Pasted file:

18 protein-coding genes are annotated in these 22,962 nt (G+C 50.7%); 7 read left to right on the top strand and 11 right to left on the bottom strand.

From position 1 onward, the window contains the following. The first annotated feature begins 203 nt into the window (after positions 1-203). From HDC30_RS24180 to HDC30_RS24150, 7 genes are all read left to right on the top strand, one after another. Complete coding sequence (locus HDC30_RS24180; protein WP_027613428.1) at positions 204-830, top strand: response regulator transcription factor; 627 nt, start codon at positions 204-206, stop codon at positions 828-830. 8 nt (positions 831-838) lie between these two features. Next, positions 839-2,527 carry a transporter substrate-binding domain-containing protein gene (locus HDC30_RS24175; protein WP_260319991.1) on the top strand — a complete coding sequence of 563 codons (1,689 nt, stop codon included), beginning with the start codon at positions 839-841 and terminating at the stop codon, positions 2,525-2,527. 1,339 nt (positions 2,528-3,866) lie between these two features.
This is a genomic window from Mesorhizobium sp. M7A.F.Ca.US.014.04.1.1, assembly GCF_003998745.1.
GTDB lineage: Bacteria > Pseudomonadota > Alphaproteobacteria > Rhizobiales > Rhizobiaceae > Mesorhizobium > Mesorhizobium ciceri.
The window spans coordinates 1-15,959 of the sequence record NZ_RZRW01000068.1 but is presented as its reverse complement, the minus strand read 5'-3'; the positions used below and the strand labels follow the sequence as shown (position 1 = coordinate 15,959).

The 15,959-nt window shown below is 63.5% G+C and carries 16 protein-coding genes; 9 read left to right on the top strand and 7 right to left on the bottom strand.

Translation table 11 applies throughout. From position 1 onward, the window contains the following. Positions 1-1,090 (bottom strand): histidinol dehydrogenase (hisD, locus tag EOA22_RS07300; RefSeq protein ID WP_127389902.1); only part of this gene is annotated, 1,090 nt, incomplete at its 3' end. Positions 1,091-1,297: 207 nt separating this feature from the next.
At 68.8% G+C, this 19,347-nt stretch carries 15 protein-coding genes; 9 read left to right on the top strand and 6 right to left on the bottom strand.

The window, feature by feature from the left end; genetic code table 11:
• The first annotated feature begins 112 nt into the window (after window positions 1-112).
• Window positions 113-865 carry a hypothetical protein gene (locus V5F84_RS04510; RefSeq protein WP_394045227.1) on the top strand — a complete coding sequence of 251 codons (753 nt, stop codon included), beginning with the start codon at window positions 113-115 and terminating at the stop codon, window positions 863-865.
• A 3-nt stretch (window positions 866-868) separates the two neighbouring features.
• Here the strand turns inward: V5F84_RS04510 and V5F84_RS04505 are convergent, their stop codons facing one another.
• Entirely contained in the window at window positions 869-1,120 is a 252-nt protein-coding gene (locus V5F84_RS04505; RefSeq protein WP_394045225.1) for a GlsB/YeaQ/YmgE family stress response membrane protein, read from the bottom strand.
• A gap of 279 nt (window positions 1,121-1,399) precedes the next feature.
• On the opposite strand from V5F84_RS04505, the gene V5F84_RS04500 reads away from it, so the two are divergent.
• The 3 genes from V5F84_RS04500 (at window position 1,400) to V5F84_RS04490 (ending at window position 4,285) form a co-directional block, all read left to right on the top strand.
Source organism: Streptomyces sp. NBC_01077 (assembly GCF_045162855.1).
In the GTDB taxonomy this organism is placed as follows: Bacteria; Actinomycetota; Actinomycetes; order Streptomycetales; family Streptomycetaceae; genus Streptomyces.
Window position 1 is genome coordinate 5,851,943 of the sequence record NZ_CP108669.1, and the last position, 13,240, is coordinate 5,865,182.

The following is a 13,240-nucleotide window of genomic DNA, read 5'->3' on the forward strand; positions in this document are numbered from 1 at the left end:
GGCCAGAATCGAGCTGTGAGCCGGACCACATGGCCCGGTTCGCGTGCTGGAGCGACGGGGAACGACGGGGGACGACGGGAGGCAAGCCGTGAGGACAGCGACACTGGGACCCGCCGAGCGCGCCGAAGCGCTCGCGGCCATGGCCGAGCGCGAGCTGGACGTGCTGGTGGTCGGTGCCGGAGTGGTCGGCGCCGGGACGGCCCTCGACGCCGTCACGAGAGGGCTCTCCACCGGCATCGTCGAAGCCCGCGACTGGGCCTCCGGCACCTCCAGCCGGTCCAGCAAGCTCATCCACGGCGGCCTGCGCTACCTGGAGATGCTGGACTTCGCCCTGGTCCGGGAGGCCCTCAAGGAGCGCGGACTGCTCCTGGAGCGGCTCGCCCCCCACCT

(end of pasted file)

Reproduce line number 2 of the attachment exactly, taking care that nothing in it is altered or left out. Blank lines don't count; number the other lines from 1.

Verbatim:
From position 1 onward, the window contains the following. The first annotated feature begins 203 nt into the window (after positions 1-203). From HDC30_RS24180 to HDC30_RS24150, 7 genes are all read left to right on the top strand, one after another. Complete coding sequence (locus HDC30_RS24180; protein WP_027613428.1) at positions 204-830, top strand: response regulator transcription factor; 627 nt, start codon at positions 204-206, stop codon at positions 828-830. 8 nt (positions 831-838) lie between these two features. Next, positions 839-2,527 carry a transporter substrate-binding domain-containing protein gene (locus HDC30_RS24175; protein WP_260319991.1) on the top strand — a complete coding sequence of 563 codons (1,689 nt, stop codon included), beginning with the start codon at positions 839-841 and terminating at the stop codon, positions 2,525-2,527. 1,339 nt (positions 2,528-3,866) lie between these two features.